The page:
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|Weather||Changes all the time|
|TrailConditions||White R. is clear|
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|Indian Head Peak
My non WACer buddy Tom and I climbed Saul (7300+) and Indian Head (7400+) over the weekend of the 14th and 15th. The summits constitute the eastern and western high points of the ridge that separates the White from the Indian River.|
We sauntered up the White River and then headed into the Indian River valley, arriving at the junction to Airplane Lake in about two hours. The trail to the lake is direct, and marked with ribbons and paint marks galore. Camp was at the lake and included an evening of observing swallows, bats and a bear who lazily crossed the slope above us.
Next day we left camp at the crack of 10 and headed up Saul through delightful small hanging valleys and a few brave snowfields. Saul is not an often climbed summit, the register book in old style brass register hails from 1984, a long time these days, only 2 or 3 parties visit annually. Definitely a candidate for the Enigma Range. The summit, as well as the ridge between Indian Head and Saul, offers spectacular views of the hills from the Stuart Range, Daniel and Hinman, over to the Snoqualmie Pass peaks, to the Monte Cristo area and on to Glacier, Tenpeak, and Clark. Leaving Saul, we spent the next hour or so on very loose shelves and in crappy gullies to bypass some gendarmes on the ridge. The rest of the ridge is pretty easy, obstacles are bypassed on the south. To our surprise we encountered a few larch, far from their normal habitat. We camped in the upper heather meadows of Amber Creek. No water that night.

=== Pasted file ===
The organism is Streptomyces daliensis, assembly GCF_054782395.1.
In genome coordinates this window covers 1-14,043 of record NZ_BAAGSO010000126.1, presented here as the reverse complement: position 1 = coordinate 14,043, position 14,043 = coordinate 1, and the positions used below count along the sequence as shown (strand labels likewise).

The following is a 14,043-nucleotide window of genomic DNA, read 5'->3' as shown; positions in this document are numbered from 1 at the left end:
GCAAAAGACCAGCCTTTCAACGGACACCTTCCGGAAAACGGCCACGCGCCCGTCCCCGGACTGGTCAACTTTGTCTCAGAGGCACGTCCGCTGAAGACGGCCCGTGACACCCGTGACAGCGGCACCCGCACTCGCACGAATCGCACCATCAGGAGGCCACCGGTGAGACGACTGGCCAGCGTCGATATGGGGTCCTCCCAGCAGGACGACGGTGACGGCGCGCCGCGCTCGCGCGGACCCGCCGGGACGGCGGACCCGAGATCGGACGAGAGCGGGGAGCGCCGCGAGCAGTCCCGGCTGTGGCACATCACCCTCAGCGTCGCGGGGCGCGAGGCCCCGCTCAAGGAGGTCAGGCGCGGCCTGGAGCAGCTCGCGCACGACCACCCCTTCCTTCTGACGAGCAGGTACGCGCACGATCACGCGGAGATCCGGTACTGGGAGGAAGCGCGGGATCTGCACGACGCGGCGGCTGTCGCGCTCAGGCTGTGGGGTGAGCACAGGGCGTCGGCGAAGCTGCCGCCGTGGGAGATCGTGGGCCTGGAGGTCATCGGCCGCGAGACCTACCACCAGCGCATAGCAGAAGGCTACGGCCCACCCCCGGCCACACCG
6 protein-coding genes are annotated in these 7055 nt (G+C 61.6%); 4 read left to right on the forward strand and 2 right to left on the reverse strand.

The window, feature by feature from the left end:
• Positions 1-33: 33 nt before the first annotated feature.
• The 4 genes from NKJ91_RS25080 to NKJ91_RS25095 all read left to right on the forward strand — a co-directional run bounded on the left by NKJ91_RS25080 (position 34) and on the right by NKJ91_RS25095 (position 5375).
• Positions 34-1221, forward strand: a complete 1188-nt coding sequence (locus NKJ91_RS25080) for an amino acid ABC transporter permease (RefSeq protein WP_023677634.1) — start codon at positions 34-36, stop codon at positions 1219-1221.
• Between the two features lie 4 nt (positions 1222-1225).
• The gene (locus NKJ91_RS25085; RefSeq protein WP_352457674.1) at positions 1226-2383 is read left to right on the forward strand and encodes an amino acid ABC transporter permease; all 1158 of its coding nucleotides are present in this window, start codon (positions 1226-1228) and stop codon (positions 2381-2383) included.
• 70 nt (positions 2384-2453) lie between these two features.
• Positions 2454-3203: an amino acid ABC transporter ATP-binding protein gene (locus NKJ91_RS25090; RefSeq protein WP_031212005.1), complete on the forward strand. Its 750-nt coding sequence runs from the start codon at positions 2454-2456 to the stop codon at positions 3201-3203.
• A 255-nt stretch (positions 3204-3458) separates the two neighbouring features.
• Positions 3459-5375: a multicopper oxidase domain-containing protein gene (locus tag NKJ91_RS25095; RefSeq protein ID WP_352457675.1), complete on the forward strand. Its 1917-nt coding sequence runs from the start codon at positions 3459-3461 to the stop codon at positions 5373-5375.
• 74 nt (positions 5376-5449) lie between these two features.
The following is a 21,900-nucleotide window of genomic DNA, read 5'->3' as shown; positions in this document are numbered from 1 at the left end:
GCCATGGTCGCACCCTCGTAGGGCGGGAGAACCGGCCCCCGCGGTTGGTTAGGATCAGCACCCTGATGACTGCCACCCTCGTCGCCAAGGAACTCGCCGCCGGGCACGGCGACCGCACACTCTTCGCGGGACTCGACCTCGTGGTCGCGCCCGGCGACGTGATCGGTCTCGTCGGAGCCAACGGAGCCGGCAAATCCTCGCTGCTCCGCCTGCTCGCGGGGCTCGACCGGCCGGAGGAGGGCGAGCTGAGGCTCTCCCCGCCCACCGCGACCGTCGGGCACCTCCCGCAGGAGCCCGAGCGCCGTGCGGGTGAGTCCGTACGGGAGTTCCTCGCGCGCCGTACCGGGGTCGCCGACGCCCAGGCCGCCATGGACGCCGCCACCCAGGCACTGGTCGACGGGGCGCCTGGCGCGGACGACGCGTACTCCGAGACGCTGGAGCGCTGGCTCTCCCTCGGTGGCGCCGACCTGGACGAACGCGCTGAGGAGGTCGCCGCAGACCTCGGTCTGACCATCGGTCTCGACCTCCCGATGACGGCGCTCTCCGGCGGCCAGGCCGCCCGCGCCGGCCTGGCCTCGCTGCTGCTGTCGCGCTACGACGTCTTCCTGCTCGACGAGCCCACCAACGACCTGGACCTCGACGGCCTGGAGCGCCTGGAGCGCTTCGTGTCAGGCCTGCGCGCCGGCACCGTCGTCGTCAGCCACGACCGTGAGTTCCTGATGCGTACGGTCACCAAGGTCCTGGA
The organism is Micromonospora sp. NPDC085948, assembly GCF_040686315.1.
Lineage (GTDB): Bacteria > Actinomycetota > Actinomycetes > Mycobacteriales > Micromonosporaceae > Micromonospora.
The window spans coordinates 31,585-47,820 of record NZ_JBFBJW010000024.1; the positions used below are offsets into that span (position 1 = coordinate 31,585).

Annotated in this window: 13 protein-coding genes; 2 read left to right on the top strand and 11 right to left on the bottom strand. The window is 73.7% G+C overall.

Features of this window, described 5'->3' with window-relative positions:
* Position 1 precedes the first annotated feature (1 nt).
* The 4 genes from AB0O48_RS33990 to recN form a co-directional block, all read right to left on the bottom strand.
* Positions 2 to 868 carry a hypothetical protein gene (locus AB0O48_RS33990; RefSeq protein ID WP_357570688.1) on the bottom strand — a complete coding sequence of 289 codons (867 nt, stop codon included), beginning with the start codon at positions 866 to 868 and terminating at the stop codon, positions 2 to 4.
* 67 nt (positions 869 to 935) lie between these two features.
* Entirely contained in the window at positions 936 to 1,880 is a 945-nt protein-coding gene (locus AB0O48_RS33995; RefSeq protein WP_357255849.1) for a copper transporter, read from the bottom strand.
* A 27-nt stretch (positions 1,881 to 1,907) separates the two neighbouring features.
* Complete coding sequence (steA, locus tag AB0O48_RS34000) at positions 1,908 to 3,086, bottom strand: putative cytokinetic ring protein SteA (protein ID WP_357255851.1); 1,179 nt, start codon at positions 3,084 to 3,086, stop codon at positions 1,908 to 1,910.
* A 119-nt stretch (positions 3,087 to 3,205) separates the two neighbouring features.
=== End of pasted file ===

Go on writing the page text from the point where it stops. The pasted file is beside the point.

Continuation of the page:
Next day we continued on, finding a snow patch and running water. I consumed three liters on the spot. The summit of Indian Head is achieved without too much further ado, keeping on the south side of the ridge avoids loose rock and gnarly looking gendarmes. Many small benches and rocky outcroppings would make good early season camping just south and east of Indian Head.
From the summit, it's merely a heathery stroll down to the PCT and the junction to the White River trail. Billions and billions of blue berries. Our last night was on the White, a nice river camp with abundant water for bathing and drinking. We saw no one on our trip, the area makes for wonderfully lonesome wandering.
Big ideas: Instead of heading down to the White, one could head over to Indian Pass, access Wenatchee Ridge to Bryant, Longfellow, Whittier, Jonathan and David and then down to the car the end of the White River Road. A great haute loop, esp. in early season, with minimal gear requirements and offering several named summits.